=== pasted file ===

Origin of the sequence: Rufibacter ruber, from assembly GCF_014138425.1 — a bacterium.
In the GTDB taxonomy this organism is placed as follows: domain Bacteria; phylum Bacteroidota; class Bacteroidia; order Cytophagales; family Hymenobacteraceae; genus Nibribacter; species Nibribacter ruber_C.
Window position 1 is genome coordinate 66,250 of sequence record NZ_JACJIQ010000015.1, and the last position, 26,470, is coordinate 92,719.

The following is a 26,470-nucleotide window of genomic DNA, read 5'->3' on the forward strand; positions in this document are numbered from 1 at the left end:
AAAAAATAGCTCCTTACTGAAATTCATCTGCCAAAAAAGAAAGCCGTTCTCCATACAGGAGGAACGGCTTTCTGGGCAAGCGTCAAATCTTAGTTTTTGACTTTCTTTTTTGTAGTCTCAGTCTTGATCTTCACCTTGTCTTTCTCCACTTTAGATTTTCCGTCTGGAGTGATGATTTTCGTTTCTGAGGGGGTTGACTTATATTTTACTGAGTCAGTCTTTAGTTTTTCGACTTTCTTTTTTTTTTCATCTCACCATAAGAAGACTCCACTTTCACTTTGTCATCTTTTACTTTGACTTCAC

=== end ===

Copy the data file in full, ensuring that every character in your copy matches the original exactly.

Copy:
Origin of the sequence: Rufibacter ruber, from assembly GCF_014138425.1 — a bacterium.
In the GTDB taxonomy this organism is placed as follows: domain Bacteria; phylum Bacteroidota; class Bacteroidia; order Cytophagales; family Hymenobacteraceae; genus Nibribacter; species Nibribacter ruber_C.
Window position 1 is genome coordinate 66,250 of sequence record NZ_JACJIQ010000015.1, and the last position, 26,470, is coordinate 92,719.

The following is a 26,470-nucleotide window of genomic DNA, read 5'->3' on the forward strand; positions in this document are numbered from 1 at the left end:
AAAAAATAGCTCCTTACTGAAATTCATCTGCCAAAAAAGAAAGCCGTTCTCCATACAGGAGGAACGGCTTTCTGGGCAAGCGTCAAATCTTAGTTTTTGACTTTCTTTTTTGTAGTCTCAGTCTTGATCTTCACCTTGTCTTTCTCCACTTTAGATTTTCCGTCTGGAGTGATGATTTTCGTTTCTGAGGGGGTTGACTTATATTTTACTGAGTCAGTCTTTAGTTTTTCGACTTTCTTTTTTTTTTCATCTCACCATAAGAAGACTCCACTTTCACTTTGTCATCTTTTACTTTGACTTCAC